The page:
For the Australian Commission for Law Enforcement Integrity (ACLEI), 2016–17 was another productive year, with the agency continuing to rise to the challenge of detecting, disrupting and deterring corruption in law enforcement with efficiency, effectiveness and innovation.
ACLEI's focus on proactive corruption prevention and detection activities continued, with the agency taking the innovative step of 'operationalising' it's corruption prevention function in November 2016. Practically, this entailed integrating resources of the previously distinct corruption prevention and intelligence assessments teams into one unit within the Operations Branch. This cohesion allowed contemporary operational knowledge of current and emerging risks within jurisdictional agencies to inform ACLEI's corruption prevention activities in real time. This integration has resulted in more timely strategic intelligence reporting, and the ability to increase targeted corruption prevention activities (including the dissemination of vulnerabilities reports to agencies). This approach to operationalising corruption prevention—along with ACLEI's continued development of its human intelligence capabilities, manifesting in increased generation of intelligence—allowed ACLEI to demonstrate a greater capacity for leadership within the public sector integrity framework.
Operationally, the trend of heightened activity continued in 2016–17. The incorporation of the Department of Immigration and Border Protection (DIBP) into ACLEI's jurisdiction in 2015–16 generated a significant amount of new activity for ACLEI, which has continued to be the case in 2016–17. During the reporting period DIBP—the largest agency in ACLEI's jurisdiction—accounted for over 60 per cent of corruption issues notified by heads of LEIC agencies, and nearly half (47 per cent) of all corruption issues investigated by ACLEI. The Australian Federal Police (AFP)—as the second-largest agency in jurisdiction—accounted for just under a third (32 per cent) of corruption issues notified by heads of LEIC agencies and 38 per cent of the corruption issues under investigation.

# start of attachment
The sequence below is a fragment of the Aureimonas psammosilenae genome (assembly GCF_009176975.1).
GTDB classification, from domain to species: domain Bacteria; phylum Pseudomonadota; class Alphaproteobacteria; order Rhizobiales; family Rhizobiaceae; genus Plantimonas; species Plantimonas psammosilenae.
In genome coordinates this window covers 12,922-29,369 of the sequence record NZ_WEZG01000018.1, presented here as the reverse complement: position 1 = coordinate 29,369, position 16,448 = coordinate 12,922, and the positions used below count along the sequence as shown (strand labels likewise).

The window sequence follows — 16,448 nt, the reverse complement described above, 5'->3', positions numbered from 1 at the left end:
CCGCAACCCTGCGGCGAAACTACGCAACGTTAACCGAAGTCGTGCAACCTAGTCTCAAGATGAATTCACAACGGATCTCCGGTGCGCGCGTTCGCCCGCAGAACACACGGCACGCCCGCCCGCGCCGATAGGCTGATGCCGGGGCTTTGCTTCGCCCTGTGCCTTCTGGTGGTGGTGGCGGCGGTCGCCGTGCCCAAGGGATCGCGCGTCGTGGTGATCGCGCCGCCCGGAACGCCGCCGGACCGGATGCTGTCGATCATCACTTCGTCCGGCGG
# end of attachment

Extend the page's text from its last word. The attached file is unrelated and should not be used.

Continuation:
The complex nature of law enforcement corruption presents unique challenges in terms of ACLEI's operating methods and habits. Investigations targeting individuals who are familiar with law enforcement methodology are more complex, and may take extended time to yield reportable results. ACLEI investigations could therefore be described as 'slow burn'. In this regard, the partnerships we maintain with our jurisdictional agencies has been of utmost importance, as they bear the risk generated by ACLEI's desire to investigate the full extent of the corrupt behaviour. This position of trust is the result of ongoing cooperation and the desire for meaningful and lasting disruption to corruption in LEIC agencies.
The importance of ACLEI conducting a proper and effective investigation cannot be over-stated. It is imperative that corrupt elements be prevented from flourishing, and be removed from LEIC agencies. Conversely, it is also important that I am able to confidently exonerate a person whose integrity has been called into question, but found through proper investigation to have not acted corruptly. The power to exonerate provides LEIC agency heads with a level of assurance about individuals within their agency, and allows non-corrupt staff to avoid being unfairly tainted.
Finally, I would like to take this opportunity to acknowledge the efforts of ACLEI's staff throughout 2016–17. During the reporting period, the agency reached two important milestones; 10 years since the commencement of the Law Enforcement Integrity Commissioner Act 2006, which established ACLEI, and the registration of the 1000th corruption issue notification. ACLEI's staff—both past and present—can be proud of their efforts to contribute to these milestones, and I look forward to sharing more about ACLEI's achievements in the coming years.
Michael Griffin AM